One sentence summary: Finance facilitates trade for big-sized and productive firms in emerging markets.
The corresponding paper by Deniz Baglan and Hakan Yilmazkuday has been accepted for publication at Emerging Markets Finance and Trade.
Using data on 2380 firms from nine emerging countries, this paper shows that there is a positive and significant relationship between financial health and the intensive margin of trade. The magnitude of this positive relationship is shown to depend on several firm characteristics, where the effects of financial health on firm-level exports are larger for firms with higher levels of export, bigger size (measured by assets), higher productivity (measured by value added per worker), and moderate levels of financial health (measured by cash flow over total assets). The results are robust to the consideration of foreign ownership and country characteristics as well as industry and time fixed effects.
International exporting at the firm level is subject to fixed costs, especially the costs related to finance; e.g., up to 90% of world trade has been estimated to rely on some form of trade finance. However, whether these costs are paid for one time (e.g., sunk costs at the time of entry into international markets) or each time (i.e., financial costs paid any time exported, such as costs of shipping, duties and freight insurance before export revenues are realized) is a subject of debate. While the former is connected to the role of finance in the extensive margin of trade, the latter is associated with the role of finance in the intensive margin of trade. The existing literature agree upon the role of finance on the extensive margin of trade. However, evidence for the role of finance on the intensive margin of trade is limited.
Within this picture, this paper investigates the relationship between financial health and the intensive margin of trade. Since financially more vulnerable firms may have alternative necessities for finance, we also consider possible nonlinearities arising from the determinants of financial vulnerability, such as size, productivity and foreign ownership, by employing parametric threshold and nonparametric estimation models. The Enterprise Surveys of the World Bank are used, where the data include observations from 2380 firms across nine emerging countries. Exports are measured in U.S. dollars, financial health is measured by the lagged value of cash flow over total assets, size is measured by the lagged value of log assets measured in U.S. dollars, and productivity is measured by the lagged ratio of value added (measured in U.S. dollars) over the number of workers, where using lagged values on the right hand side is important to control for any potential endogeneity problem.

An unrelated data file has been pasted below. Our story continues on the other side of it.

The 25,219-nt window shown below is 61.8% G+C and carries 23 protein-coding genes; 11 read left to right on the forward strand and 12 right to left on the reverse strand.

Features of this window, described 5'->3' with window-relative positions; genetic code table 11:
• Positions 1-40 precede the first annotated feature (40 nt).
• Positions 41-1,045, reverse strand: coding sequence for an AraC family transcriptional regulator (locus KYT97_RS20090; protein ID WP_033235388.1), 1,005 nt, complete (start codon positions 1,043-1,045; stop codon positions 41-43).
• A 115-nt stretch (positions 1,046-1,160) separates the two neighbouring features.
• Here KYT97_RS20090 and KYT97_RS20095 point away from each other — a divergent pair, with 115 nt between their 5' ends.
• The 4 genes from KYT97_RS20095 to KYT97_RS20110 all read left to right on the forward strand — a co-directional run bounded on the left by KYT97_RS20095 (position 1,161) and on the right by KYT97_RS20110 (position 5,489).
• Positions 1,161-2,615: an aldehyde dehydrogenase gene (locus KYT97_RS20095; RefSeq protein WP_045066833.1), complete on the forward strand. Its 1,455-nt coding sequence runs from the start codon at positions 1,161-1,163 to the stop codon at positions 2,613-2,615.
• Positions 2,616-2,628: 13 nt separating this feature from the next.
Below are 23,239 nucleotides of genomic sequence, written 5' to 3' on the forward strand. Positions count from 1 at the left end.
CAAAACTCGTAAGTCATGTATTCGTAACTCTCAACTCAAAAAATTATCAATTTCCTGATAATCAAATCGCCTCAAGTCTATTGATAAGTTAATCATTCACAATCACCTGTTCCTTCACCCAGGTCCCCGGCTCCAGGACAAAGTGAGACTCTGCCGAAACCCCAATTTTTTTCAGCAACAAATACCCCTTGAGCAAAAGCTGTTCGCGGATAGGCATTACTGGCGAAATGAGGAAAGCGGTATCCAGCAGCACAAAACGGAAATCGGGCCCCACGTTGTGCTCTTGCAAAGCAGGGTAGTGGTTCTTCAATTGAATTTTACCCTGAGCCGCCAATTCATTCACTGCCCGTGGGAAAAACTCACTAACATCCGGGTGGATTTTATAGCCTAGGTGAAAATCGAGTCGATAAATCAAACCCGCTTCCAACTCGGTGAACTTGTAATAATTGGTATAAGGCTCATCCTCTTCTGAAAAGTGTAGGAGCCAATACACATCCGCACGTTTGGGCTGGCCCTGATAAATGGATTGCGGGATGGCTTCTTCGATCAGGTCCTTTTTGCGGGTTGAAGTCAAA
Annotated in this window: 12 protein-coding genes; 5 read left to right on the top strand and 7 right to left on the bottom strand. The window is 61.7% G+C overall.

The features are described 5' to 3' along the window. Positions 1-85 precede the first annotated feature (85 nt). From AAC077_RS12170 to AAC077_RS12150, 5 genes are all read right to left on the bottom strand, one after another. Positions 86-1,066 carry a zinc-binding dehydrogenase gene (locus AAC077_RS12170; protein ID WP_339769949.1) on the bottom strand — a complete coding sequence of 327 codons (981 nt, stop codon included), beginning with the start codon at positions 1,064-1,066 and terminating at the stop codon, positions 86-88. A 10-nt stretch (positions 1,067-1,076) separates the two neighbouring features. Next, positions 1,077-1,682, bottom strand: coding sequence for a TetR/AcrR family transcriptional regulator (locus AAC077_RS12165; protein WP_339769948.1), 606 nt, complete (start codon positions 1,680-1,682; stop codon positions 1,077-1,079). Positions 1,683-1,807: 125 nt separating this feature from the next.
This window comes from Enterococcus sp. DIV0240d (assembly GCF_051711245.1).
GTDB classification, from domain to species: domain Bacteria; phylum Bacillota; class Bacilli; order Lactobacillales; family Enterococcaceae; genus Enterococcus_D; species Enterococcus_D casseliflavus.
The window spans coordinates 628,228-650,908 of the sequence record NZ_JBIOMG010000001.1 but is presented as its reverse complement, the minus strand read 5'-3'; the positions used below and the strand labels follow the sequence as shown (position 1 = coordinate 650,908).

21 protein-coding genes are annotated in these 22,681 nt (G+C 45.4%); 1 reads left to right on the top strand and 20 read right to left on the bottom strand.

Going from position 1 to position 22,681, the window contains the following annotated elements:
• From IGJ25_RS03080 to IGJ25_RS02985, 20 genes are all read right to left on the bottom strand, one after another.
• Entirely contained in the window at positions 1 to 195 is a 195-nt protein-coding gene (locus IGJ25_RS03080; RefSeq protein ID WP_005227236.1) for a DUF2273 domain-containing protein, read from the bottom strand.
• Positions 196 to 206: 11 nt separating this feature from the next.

The empirical results show that financial health is a significant factor in explaining the intensive margin of trade for many firms in our sample, although the magnitude of the effect changes across firms. When we search for a systematic explanation, we show that there are significant nonlinearities in the relationship between finance and the level of exports: financial health leads to higher levels of exports for highly-exporting, large, productive or domestically owned firms, after controlling for all else. Therefore, the role of finance on the intensive margin of trade is subject to nonlinearities in explanatory variables as suggested by the theoretical literature (which is discussed in details in the next section).
When we search for specific firm characteristics that are consistent with financial health being effective on the level of exports, we find through parametric threshold analyses that financial health is positively and statistically significant more for firms with sizes (measured by assets) higher than about 1,794,075(=exp(14.4)) U.S. dollars, with productivities higher than 8.05 U.S. dollars of value added per worker, and with cash flow over total asset measures more than 0.15. Despite their nonlinear structure, since parametric threshold models are still restrictive due to their piecewise linear structure on the financial health function, for robustness, when we continue our investigation using a nonparametric model, we show that the results are qualitatively the same and quantitatively very similar to the parametric threshold analysis. In particular, financial health is positively and statistically significant mostly for firms with median export values higher than about 80,000(=exp(11.3)) U.S. dollars (corresponding to about 33% of the observations in our sample), with median sizes (measured by assets) higher than about 180,000(=exp(12.1)) U.S. dollars (corresponding to about 50% of the observations in our sample), with median productivities higher than 7.12 U.S. dollars of value added per worker (corresponding to about 46% of the observations in our sample), and with median cash flow over total asset measures between 0.04 and 1.02 (corresponding to about 68% of the observations in our sample).
Hence, we provide clues for policy makers regarding which firms are more beneficial to subsidize in order to achieve higher export volumes that would support an export-oriented growth strategy. These results are robust to the consideration of the nationality of firms and country-industry-time fixed effects which are important to control for the effects of finance across emerging countries with potentially heterogenous characteristics where banks may be different or some firms may have export promotion agencies whilst others may not.